Where redistricting meets ethics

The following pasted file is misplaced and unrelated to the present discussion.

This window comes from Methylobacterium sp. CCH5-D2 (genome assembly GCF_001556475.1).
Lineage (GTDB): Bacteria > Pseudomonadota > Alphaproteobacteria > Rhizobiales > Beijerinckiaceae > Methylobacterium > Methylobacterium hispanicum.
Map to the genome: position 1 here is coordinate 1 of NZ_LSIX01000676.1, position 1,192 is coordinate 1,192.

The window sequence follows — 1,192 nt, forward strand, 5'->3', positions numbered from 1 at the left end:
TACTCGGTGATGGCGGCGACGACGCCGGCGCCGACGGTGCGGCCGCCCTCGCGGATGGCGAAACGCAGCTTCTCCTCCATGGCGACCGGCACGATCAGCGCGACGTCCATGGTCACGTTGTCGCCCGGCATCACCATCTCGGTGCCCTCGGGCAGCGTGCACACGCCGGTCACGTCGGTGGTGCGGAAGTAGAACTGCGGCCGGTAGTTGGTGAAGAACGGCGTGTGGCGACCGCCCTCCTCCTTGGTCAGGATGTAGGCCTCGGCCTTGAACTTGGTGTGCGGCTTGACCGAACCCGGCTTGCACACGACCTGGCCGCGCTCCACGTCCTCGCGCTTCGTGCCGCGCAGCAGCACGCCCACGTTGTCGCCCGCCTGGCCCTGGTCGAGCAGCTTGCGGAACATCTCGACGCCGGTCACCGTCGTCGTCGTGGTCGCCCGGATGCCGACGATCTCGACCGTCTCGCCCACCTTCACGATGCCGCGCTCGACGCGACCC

Does it bother you that a candidate for Congress has a role in changing the district in which he’s running? It’s happening in the 5th Congressional District. The candidate is House Speaker Christopher Donovan, who got himself a seat on the Reapportionment Committee that will redraw the lines of the five districts to reflect the population shifts in the 2010 census. This positions him nicely to make his district just a wee bit safer for congressional candidates like him, to pick a random example. And speaking of picking, before the voters pick Donovan, he will pick the voters, thereby reducing, however slightly, the inconvenience of an uncertain outcome. Nothing illegal, you understand, just a bit shabby.It would be nice, not to mention ethical, if Donovan removed himself from the Reapportionment Committee or if he prefers, he could withdraw his candidacy and leave the race to the other Democratic and Republican candidates. Some of them look pretty good and none of them brings Donovan’s baggage to the race.Donovan has long been known as the state employee unions’ number one legislator. A former union official, Donovan has always pandered to this constituency but he outdid himself during the still resonating battle over the budget.As speaker, Donovan blocked action in his House on a bill that would have ended blatant abuses in the way pensions are figured and bonuses are paid to state employees without regard for their performance or competence.Before Donovan killed the bill, the state Senate had voted by a bipartisan 30 to 6 to end the so-called longevity bonuses awarded to all employees for merely being on the job long enough. The bill also would have ended the practice of adding longevity pay and overtime to base salaries when figuring pensions. Eliminating these abuses would save taxpayers tens of millions of dollars annually, but Donovan opted to leave the embattled state employees something heartwarming and vote inducing to remember him by. He said the bill would remain on the house calendar but hoped delaying it would be an incentive for unions to accept the deal they had rejected. The employees, of course, already had a compelling incentive — their jobs. The 5th is one of the more competitive Congressional districts in a state that has adhered to the tradition of aligning Congressional districts so that election results are preordained for two Democrats and usually a Republican or two. (Democrats get the 1st and 3rd Districts while Republicans usually have custody of the 4th and sometimes the 2nd.) That changed in the recent past, when independents and some Republicans, disillusioned with the Bush war and other Republican excesses, helped sweep out all the Republican congressmen. But now, with Barack Obama in danger of being a one-term president, the Democrats on the Redistricting Committee will be looking for new advantages as they redraw the five districts. I’m a resident of the 5th District, so I take Donovan’s dual role as a fixer of district lines and candidate personally. We live in Simsbury, which borders the Democratic 1st District and shows some independence in its voting, so it might not be all that shocking if Donovan would like to move us into John Larson’s safe Democratic fiefdom in the 1st. Or maybe he’d prefer to have Farmington or Avon go there. After living in Barkhamsted and voting in the 6th District for many years, I was redistricted into the 1st after Connecticut lost a seat in the 2000 census. Then, when I moved to Simsbury, I was surprised to find myself, not in the 1st, with most of the Hartford suburbs, but in the faraway 5th, where Barkhamsted should be. So goes redistricting.Personally, I hope I’ll continue to vote in the 5th District, where I’ll at least have a choice in the congressional race. In the 1st, it’s always a contest between Larson and the guy who’s going to lose. Simsbury resident Dick Ahles is a retired journalist. Email him at firstname.lastname@example.org.